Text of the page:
The title of the exhibition Wait Later This Will Be Nothing: Editions by Dieter Roth befits a number of the works on display that are slowly decomposing in front of spectators’ eyes. This post is dedicated to one particular pocket-sized perishable—Roth’s Pocket Room (Taschenzimmer) from MoMA’s Gilbert and Lila Silverman Fluxus Collection. In 1968, Dieter Roth—who challenged the boundaries of printmaking and publishing by integrating cheese, fruit, sausage, chocolate, and other organic materials into the process—released an unlimited edition comprising a banana slice on stamped paper tucked inside of a plastic container small enough to fit into the owner’s pocket. Read more
Posts tagged ‘Marcel Duchamp’
Exhibiting Fluxus: Decomposition Contained in Wait Later This Will Be Nothing: Editions by Dieter Roth
Fast Forward: Modern Moments 1913 >> 2013, published to accompany the latest exhibition in The Museum of Modern Art’s ongoing collaboration with the High Museum of Art in Atlanta, details six significant moments in art history since the beginning of the 20th century. Read more
Looking at modern and contemporary art can provoke a lot of questions. Struggling to understand or relate to it is not unusual, and in fact many artists view those reactions as part of the art. Marcel Duchamp famously said that “the creative act is not formed by the artist alone; the spectator brings the work in contact with the external world by deciphering and interpreting its inner qualifications and thus adds his contribution to the creative act.” Read more
Sometimes, rather than tying everything together, I like to end lessons by exploding everything. I like to leave students craving more answers, more questions.
– Lisa Libicki, School Visits Educator Read more
These notes accompany the French Avant-Garde of the 1920s program, screening April 14, 15, and 16 in Theater 3.
Charles Sheeler comes to mind as one of the few American artists who dabbled in film in the 1920s. Whereas in Germany the mainstream Expressionist cinema was itself avant-garde, and in Italy the society became surreal following Mussolini’s rise to power in 1922, France presented a unique instance of a free interplay of filmmakers with other visual artists. This program is an attempt to capture some of this interaction and to suggest how it might have benefited French culture. It also suggests that a society where the movies were totally dominated neither by commerce nor by the state provided an appealing model. It was certainly beneficial to Iris Barry, the founder of The Museum of Modern Art Film Library, to be able to cite names like Man Ray, Duchamp, Léger, and Dalí in establishing the high aspirations and legitimacy of film when appealing for funds from patrons who might look askance at Douglas Fairbanks, Charles Chaplin, or Walt Disney. (It was left for us future generations to make cogent arguments for Otto Preminger, Clint Eastwood, and John Waters.) Read more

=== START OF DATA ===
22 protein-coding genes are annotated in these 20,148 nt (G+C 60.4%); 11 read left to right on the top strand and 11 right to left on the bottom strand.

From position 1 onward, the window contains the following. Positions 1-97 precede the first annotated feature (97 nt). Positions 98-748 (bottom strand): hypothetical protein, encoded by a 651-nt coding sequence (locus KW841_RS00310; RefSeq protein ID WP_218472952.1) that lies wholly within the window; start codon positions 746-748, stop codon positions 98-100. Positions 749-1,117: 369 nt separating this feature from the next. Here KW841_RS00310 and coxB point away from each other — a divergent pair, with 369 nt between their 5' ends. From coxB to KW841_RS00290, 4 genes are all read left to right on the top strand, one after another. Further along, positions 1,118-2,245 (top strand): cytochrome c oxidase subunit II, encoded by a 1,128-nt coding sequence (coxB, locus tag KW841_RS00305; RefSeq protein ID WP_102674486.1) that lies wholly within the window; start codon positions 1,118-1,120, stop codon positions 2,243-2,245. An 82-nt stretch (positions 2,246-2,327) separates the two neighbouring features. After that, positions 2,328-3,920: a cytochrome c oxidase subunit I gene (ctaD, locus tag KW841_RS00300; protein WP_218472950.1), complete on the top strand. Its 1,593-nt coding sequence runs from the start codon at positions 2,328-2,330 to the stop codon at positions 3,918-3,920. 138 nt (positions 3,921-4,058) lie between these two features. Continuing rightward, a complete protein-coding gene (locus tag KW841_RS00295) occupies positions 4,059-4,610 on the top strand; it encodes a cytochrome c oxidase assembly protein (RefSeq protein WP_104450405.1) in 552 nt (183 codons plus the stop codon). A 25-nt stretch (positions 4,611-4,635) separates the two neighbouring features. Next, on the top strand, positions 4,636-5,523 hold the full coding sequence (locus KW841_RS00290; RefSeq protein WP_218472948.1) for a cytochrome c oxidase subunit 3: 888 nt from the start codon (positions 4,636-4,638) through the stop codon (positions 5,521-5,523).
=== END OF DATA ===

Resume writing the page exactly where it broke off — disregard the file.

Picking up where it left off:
My last blog post pondered whether a museum could be a place to foster your own creativity rather than simply appreciating that of the “masters.”
In her book Museum Legs: Fatigue and Hope in the Face of Art, Amy Whitaker makes the case that “teaching people to make art can also be politically disruptive because it teaches people to have their own opinion, giving them a say.”
Marcel Duchamp was definitive on the point of viewers having a say: ”All in all, the creative act is not performed by the artist alone; the spectator brings the work in contact with the external world by deciphering and interpreting its inner qualifications and thus adds his contribution to the creative act.”
Duchamp’s view defies traditional assumptions about art and viewers, often considered the art museum “dance”—the museum leads, the viewer follows.
Often people think they need extensive amounts of information from experts to fully appreciate art, but all that’s really needed is the confidence and opportunity to share your thoughts and opinions, and perhaps a bit of context as a framework—a kind of a personal trainer to help guide the way, but not do the “creative work” of interpretation. Read more
One of the little-known highlights in the collection of the Department of Drawings is our vast array of artists’ sketchbooks, which range from intimate diaristic notations and markings, to explicit studies for complete works in other mediums, to accomplished works unto themselves, rendered as carefully and thoughtfully as paintings, for example, of the same subject matter.
This past May we received, as a gift, an outstanding example of an artist’s sketchbook. Enrico Donati, who passed away last year at the age of 99, was considered to be “the last of the Surrealists.” His wife, Adele Donati, approached the Museum about donating one of his sketchbooks to the collection. Read more